Exploralab by the Exploratorium, Book Review

Exploralab Book

We were sent a free copy of Exploralab to review, but all ideas shared here are our own. This post contains Amazon affiliate links.

Exploralab Book Review

We were thrilled to get an advance copy of Exploralab by The Exploratorium (Weldon Owen, September 2013) to review for our readers. Do you know about the Exploratorium in San Francisco, or have you ever been? In a nutshell, the Exploratorium a wonder-filled interactive science and creativity center with ground-breaking exhibits that set the bar for many science museums around the world. If you’re an educator or homeschooler, the Exploratorium’s Educator pages are full of ideas that are sure to inspire, regardless of where you live.

Related to that, if you’re a fan of the Exploratorium or would love to grab a piece of its magic, this new book, Exploralab: 150+ Ways to Investigate the Amazing Science All Around Youwill transport you to San Francisco’s Pier 15 with its hands-on projects that encourage children explore science in their everyday world. 

So what’s inside?

The book is full of fun, easy-to-read science activities for parents, caregivers, and teachers to share with young children. You’ll be happy to sit down, like we did, and flip through the pages with your child to select activities together. If you have an older child, you might like to gift them a copy to browse through when that “I’m bored” feeling settles in.

The projects are a delight in the way that they break down complex science into bite-size, digestible chunks. Something else about this book that I know a lot of our readers will appreciate is that the materials and tools are generally things you can easily find in your pantry: paper, pencils, glue, scissors, measuring spoons, etc.

Still interested? Let’s take a peek inside…

The Inside Cover

Inside cover Exploralab Review

See that little window on the left? it has a clear envelope that you can open, and then pull out a cool plastic lens that does this…

Exploralab Review Inside Cover

Cool! We’re off to a fun start! The inside of the cover really sets the tone for the rest of the book, as more interactive elements follow.

Exploralab Review Lab 3 closet flaps

Engaging Labs

The book is full of “150+ ways to investigate the amazing science all around you,” that are contained within fourteen “Labs” that encompass topics such as school, nature, the city, and games. For example…

Game Hour Exploralab

Roller Coaster Exploralab

Lab #05: The Street Underneath Your Feet

My five-year old and I flipped through the pages and I asked her to pick a project that looked like fun. You can probably see that she tabbed more than one page. We decided to start with “Lab #05: The Street Underneath Your Feet.” Zoom in and you’ll see that this spread is full of ideas for engaging children in the science of the street. Ideas like using your feet as rulers to measure distance, studying shadows to understand more about how the earth spins, and making rubbings from found textures.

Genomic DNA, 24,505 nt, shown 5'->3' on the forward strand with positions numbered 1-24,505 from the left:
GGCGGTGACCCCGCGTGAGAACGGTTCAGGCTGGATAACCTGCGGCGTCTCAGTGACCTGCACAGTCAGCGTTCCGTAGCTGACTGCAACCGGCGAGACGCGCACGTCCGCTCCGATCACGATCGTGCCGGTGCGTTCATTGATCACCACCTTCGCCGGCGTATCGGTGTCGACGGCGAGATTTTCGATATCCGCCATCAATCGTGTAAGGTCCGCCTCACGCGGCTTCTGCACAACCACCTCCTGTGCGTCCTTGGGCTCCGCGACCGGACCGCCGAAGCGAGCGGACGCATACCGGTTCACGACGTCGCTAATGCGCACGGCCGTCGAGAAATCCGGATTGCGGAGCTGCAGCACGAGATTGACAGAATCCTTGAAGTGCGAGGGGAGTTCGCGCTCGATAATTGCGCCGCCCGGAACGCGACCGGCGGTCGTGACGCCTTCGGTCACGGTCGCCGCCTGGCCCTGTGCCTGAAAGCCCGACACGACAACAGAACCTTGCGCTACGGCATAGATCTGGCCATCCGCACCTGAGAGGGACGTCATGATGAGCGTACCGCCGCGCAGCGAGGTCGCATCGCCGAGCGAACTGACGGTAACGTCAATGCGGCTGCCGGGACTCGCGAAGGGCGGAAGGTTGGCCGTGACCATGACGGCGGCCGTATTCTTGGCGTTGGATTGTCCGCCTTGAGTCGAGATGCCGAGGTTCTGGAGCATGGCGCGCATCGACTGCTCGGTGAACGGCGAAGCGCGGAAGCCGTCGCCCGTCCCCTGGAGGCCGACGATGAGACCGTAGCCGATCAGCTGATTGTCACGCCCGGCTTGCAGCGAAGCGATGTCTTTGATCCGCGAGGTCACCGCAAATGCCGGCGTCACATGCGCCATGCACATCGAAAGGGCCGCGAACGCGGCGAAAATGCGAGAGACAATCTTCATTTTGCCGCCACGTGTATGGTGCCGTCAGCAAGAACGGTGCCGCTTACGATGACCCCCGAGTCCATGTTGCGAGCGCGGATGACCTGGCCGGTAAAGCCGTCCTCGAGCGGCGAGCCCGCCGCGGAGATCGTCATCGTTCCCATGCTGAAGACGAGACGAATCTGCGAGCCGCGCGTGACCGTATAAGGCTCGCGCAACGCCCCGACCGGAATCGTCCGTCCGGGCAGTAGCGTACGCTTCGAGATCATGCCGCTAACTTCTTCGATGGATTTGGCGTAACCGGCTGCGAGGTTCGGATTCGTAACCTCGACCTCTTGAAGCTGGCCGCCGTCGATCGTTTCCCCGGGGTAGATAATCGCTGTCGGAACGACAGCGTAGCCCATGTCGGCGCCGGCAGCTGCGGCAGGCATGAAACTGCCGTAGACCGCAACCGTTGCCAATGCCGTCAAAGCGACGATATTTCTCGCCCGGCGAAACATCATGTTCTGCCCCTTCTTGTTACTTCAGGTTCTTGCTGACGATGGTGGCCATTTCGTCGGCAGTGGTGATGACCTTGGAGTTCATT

Rubbing Lab Instructions Exploralab review

This last idea is what we dug into.

Exploralab review rubbing directions

I really enjoyed the relief that’s set right into the book! Take a look at the bottom of this next picture and you’ll see what I’m talking about. What a clever idea.

Exploralab how to make rubbings

We ran our crayon right over the page to understand the project before hitting the streets.

Exploralab rubbing in book

Take it outdoors

We made a simple book from four sheets of paper, stapled three times along the edge, and then took it outside to gather some manmade and natural textures.

Rubbing Water Grate

Leaf rubbing Exploralab Review

The next project my daughter plans to tackles is the Juice-Tasting Challenge, where you change the color of familiar drinks with food coloring and challenge people to guess what they’re drinking. The eyes and tongue send off conflicting flavor messages and we’re excited to see what will happen.

Exploralab Breakfast Lab

If this looks like it could be a good addition to your library, you can find your own copy of Exploralab through Amazon. We’re an affiliate, and your purchase helps keep our Tinker-engine running, so thank you!

Exploralab BookWe’re giving away three copies of Exploralab!

If you’ve read this far, we’re excited to share that we have copies of Exploralab to gift to three Tinkerlab newsletter subscribers. Details will be sent in our next newsletter, so subscribe today and stay tuned for more details!

 

 

 

 

 

The Artful Parent Book: A Review and a Project

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Artful Parent Book: Blog TourAs a longtime fan of Jean Van’t Hul’s charming, approachable, and ever-inspiring blog, The Artful Parent, I’m thrilled about the upcoming release of her book, The Artful Parent: Simple Ways to Fill Your Family’s Life with Art & Creativity. Not only has Jean been a huge source of inspiration to me and countless others, but we’ve become real-life friends and I have a great deal of respect for the way that she encourages her children to find their inner voice through hands-on learning. And her delightful book does not disappoint.

The book comes out on April 9, 2013, so consider this a sneak peek…and read through to the end for details on how you could win your very own copy.

Artful Parent Book Jean Van't Hul

My two-year old and I spent the morning together and I came to the realization that she rarely gets the opportunity to dive into so many of the projects that her older sister enjoyed. Now that I have two children, my girls and I are frequently on the go, my attention is often divided, and their abilities are so different that I usually follow my older child’s interests while her younger sister tags along…and does a great job at keeping up.